HL Deb 29 June 1965 vol 267 cc754-6

4.1 p.m.


My Lords, with your Lordships' permission I wish to repeat a Statement which my right honourable friend the Prime Minister has just made in another place. It is as follows:

"Her Majesty The Queen has been pleased to approve the recommendation that a Royal Commission on Medical Education should be appointed with the following terms of reference:— 'To review medical education, undergraduate and post-graduate, in Great Britain, and in the light of national needs and resources, including technical assistance overseas, to advise Her Majesty's Government on what principles future development (including its planning and co-ordination) should be based. In particular, in the light of those principles and having regard to the statutory functions of the General Medical Council and the current review by that Council of recent changes in the undergraduate curriculum, to consider what changes may be needed in the pattern, number, nature or location of the institutions providing medical education or in its general content; and to report.' "I am glad to be able to announce also that The Queen has approved the appointment of the Right Honourable the Lord Todd as its Chairman. The names of the other members will be announced later; there will be approximately equal numbers of medical and non-medical members.

"The appointment of this Commission, under such distinguished chairmanship, marks the importance which the Government attaches to a fundamental review of the whole structure of medical education: its organisation, content and claims on resources. Meanwhile, we are carrying out a review of the immediate measures which can be taken in the field of medical manpower, and the appointment of this Commission will not delay any action which needs to be taken as a result of this review."

3.14 p.m.


My Lords, may I very briefly turn my mind from the problems of the Highlands, and say how much my noble friends on this side of the House welcome the Statement that has just been made? It is, indeed, a very important Statement. We are all glad to hear that this Royal Commission on Medical Education is being set up, and particularly that it is to have such a distinguished Chairman as the noble Lord, Lord Todd. Any one of your Lordships who knows the noble Lord, or who has heard him speak in this House, realises, I am certain, that the Commission has already got off to a very good start.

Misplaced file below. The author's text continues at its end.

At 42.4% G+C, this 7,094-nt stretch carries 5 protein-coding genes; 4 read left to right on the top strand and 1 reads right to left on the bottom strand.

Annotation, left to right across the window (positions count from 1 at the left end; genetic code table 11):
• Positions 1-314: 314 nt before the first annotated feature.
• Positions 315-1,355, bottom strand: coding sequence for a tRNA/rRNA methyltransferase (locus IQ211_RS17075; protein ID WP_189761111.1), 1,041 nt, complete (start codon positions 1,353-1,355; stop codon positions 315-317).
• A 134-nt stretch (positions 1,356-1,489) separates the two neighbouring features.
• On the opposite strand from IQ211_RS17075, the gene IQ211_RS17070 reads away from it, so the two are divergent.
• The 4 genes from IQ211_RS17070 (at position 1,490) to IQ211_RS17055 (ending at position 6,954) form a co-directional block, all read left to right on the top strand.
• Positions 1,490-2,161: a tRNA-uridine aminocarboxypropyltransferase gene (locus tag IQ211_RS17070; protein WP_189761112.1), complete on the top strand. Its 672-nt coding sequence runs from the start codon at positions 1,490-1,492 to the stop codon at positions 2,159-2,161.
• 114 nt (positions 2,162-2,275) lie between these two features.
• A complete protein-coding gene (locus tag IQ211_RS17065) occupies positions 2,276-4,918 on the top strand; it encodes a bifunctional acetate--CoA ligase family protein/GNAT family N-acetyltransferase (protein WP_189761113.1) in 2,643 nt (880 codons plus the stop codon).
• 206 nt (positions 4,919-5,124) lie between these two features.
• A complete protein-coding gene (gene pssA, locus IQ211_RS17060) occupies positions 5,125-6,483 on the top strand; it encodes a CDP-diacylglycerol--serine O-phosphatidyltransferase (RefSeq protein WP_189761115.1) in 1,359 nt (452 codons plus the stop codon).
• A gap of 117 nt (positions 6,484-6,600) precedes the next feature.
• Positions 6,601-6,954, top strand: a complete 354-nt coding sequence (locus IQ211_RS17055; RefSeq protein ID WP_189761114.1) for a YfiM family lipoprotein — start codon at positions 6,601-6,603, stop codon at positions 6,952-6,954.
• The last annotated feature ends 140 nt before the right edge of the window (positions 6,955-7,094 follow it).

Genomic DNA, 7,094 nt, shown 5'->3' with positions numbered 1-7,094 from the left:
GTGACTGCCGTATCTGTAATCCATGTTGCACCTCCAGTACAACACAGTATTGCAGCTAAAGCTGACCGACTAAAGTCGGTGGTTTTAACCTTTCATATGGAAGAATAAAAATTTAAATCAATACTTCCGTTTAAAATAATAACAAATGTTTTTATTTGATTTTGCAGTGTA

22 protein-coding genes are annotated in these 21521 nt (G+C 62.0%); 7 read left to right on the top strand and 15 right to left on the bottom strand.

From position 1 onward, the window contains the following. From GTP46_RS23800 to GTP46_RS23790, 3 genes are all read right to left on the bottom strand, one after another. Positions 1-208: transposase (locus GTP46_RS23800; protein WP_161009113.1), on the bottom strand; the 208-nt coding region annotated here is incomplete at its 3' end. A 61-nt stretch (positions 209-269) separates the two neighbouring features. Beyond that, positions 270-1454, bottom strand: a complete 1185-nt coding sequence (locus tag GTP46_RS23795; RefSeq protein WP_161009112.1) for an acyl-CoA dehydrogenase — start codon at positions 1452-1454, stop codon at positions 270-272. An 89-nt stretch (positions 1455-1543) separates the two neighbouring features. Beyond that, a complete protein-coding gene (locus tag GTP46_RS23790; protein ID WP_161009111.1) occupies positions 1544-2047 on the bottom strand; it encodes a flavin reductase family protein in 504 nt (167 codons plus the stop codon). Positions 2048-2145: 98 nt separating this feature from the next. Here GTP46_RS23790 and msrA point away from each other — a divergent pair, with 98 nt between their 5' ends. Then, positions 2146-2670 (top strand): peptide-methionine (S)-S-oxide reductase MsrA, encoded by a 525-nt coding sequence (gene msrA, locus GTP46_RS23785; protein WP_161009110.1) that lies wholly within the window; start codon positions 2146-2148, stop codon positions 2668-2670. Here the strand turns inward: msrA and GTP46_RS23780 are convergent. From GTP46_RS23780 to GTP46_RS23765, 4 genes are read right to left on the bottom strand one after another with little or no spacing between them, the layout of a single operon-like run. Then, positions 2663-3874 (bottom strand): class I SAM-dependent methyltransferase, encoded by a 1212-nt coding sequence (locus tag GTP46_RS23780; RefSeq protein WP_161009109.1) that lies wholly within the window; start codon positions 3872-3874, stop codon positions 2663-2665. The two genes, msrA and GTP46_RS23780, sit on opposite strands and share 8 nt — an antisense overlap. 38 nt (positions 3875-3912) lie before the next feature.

The terms of reference of the Commission are extremely wide and comprehensive. I do not at all quarrel with that, but I trust that it will not mean that the Commission will be unduly delayed in making its Report. I have only one question which I should like to ask the noble Lord in connection with the last few sentences of the Statement, where he said that the Government are already carrying out a review of the immediate measures which can be taken in the field of medical manpower". I wondered whether this included the development or inauguration of any new medical schools.


My Lords, the first point which the noble Marquess made—and may I thank him for his welcome for the Commission?—was that the work of the Commission should not be unduly delayed. Preliminary steps are already being taken to staff and accommodate the Commission. It is hoped to be in full operation by the autumn, and, knowing the noble Lord, Lord Todd, one is quite sure that the work will not be unduly delayed, though there are many very complicated problems to be considered.

The question which the noble Marquess asked was about the establishment of further medical schools and whether this could be proceeded with, if necessary, before the Commission reports. As the noble Marquess knows, Nottingham was approved by the last Government as the site of a new medical school. An academic plan for that medical school has just been published and discussions will now proceed between the University there and the University Grants Committee. With regard to the question of whether further medical schools can immediately be created, the answer is that if necessary they can be, but it is not yet quite clear whether the best way of meeting the immediate need is by establishing more medical schools or by increasing the intake of existing ones.


My Lords, I wonder whether the noble Lord can say, in view of the very proper emphasis on overseas co-operation, whether consideration has been given to including representation from other members of the Commonwealth on this very important Commission.


My Lords, I could not say without notice, and, in any case, the further membership of the Commission is still under consideration.


My Lords, may I just briefly say how I welcome this decision? It is, I feel, long overdue, because we have arrived at the Gilbertian situation in this country of draining underdeveloped countries of their desperately needed doctors, in order to treat the men. women and children of this country, while our own able boys and girls are denied the opportunity of a medical education. For this reason, may I ask the noble Lord to expedite the business, always bearing in mind that it takes six or seven years after any recommendations are made to qualify a doctor?


My Lords, I thank my noble friend for her observations, with the principles of which I entirely agree. I did emphasise that Her Majesty's Government are carrying out a review now, without waiting for the Commission to report, on the immediate measures that can be taken in this field to get things moving and to increase the supply of medical students and doctors.